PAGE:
Christianity and Climate Change Adaption: Sea-level Rise and Ritualising Village Relocation in Fiji


  • Thomas Arthur John White University of Otago



Christianity, development, Fiji, climate change, migration


Development studies are ambivalent about the relationship between climate change adaption and Pacific Christianity. Biblical belief about Noah’s covenant and the End Times are understood to undermine risk perception, while church membership is seen to threaten cross-denominational cooperation, hampering adaptive capacity. Yet the communicative reach and charismatic authority of Pacific churches remains the envy of development specialists working on climate change. This focus on belief and institutional reach, however, neglects how Christian ritual practice can orientate and stabilise faith communities. Drawing on fieldwork in rural Fiji investigating village migration due to coastal flooding from sea-level rise, this paper shows how ritual practice strengthens community resilience when responding to climate change. In Vunidogoloa, villagers employed the Old Testament myth of Exodus to (re)create ritual responses to vent the emotional/spiritual trauma of leaving their ancestral home. Whereas in the nearby village Vunisavisavi, such ritual responses have been lacking and village relocation remained problematic.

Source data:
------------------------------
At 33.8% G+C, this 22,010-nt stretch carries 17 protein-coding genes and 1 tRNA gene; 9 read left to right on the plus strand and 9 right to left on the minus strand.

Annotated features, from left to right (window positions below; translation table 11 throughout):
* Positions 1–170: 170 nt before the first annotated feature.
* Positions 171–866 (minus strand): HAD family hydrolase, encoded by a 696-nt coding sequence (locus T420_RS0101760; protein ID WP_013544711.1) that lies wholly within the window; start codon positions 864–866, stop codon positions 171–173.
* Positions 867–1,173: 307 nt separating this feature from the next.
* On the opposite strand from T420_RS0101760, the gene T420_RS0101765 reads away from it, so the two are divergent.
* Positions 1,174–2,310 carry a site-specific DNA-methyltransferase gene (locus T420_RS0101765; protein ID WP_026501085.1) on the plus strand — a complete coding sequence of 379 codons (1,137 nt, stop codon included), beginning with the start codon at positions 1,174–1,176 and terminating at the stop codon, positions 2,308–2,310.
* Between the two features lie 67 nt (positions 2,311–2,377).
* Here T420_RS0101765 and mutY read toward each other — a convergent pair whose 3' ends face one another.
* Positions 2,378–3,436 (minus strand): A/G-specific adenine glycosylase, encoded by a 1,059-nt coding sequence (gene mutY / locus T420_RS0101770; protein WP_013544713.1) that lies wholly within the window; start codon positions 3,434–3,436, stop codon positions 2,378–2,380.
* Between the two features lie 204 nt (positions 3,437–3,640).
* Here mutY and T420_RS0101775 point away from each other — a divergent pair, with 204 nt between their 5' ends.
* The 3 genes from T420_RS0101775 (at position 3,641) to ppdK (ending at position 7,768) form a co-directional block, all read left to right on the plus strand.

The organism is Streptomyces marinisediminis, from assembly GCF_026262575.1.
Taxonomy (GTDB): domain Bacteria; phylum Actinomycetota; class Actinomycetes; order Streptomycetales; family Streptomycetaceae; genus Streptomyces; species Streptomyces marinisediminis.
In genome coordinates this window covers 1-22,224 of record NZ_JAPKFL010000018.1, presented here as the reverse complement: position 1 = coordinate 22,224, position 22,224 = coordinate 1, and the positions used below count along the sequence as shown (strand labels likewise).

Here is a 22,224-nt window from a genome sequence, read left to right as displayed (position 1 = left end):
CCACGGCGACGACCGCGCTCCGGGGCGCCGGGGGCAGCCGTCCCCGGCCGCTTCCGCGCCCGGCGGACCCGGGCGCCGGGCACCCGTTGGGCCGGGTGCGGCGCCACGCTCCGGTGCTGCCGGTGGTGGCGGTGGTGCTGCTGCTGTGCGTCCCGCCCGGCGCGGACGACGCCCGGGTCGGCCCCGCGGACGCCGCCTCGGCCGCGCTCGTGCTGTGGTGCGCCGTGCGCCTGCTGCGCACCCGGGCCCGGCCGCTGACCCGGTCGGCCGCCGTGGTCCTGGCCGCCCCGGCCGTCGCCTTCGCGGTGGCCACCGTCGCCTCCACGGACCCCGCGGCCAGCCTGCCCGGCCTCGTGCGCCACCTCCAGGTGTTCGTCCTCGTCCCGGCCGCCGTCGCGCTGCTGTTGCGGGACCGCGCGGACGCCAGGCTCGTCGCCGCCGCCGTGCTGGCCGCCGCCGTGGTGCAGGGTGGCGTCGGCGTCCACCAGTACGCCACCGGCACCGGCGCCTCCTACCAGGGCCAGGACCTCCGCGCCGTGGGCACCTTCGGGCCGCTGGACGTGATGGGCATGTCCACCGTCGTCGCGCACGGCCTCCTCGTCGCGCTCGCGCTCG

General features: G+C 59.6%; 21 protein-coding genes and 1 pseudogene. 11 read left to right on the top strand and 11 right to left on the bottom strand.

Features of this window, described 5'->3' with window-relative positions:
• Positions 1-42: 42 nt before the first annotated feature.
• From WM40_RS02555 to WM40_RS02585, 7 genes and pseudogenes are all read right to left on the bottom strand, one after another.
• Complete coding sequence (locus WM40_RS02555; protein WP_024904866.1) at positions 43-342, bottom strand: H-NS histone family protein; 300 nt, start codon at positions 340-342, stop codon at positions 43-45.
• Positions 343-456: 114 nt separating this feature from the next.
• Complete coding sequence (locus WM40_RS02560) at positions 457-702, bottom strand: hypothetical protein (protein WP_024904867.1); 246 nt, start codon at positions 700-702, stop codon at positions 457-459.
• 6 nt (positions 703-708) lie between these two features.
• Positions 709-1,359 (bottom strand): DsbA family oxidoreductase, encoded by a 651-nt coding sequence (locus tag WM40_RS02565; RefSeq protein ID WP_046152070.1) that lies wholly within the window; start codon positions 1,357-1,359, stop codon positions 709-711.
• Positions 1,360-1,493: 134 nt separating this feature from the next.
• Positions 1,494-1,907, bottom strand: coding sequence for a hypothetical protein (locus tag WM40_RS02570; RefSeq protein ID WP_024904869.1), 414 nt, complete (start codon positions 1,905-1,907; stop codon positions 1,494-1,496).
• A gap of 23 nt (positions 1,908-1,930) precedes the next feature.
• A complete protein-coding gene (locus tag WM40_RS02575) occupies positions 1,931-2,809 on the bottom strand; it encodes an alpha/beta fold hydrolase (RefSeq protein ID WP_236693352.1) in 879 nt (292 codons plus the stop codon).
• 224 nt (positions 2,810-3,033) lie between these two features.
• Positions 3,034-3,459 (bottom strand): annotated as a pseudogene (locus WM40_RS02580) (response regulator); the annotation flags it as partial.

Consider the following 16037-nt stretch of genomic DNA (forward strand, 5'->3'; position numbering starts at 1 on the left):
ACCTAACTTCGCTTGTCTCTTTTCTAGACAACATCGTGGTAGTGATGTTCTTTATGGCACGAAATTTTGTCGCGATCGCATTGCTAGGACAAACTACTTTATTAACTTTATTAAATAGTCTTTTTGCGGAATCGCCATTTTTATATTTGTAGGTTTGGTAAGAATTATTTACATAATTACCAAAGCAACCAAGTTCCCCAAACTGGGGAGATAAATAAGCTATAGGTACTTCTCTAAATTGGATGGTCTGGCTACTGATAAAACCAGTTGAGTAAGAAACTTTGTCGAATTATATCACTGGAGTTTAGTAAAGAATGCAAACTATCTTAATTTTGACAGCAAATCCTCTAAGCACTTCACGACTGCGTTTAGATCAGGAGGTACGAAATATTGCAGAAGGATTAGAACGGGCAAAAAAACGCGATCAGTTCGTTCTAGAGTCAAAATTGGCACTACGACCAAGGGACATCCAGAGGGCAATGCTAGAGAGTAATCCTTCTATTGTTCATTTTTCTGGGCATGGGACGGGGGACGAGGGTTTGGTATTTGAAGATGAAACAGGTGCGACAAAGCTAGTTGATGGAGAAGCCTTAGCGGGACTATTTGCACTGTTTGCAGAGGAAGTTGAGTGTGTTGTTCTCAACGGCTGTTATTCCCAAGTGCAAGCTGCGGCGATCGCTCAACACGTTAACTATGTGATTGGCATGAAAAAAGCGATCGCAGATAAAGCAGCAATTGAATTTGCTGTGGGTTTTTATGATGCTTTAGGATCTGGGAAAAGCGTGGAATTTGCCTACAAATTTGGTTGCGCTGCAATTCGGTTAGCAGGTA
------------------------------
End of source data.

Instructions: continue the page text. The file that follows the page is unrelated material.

Author Biography

Thomas Arthur John White, University of Otago

Thomas A. J. White is a PhD candidate in the Religion Programme at the University of Otago. His research explores issues of public religion in the South Pacific, with a specialisation on religion, law and politics in Fiji. Before Otago, Thomas worked for four years as a lecturer at the Fiji National University, coordinating the University’s undergraduate Ethics and Governance course. He has master’s degrees from Durham University in Religion and Society (2011), and Edinburgh University in Philosophy and Politics (2006).




How to Cite

White, T. A. J. (2019). Christianity and Climate Change Adaption: Sea-level Rise and Ritualising Village Relocation in Fiji. Sites: A Journal of Social Anthropology and Cultural Studies, 16(1).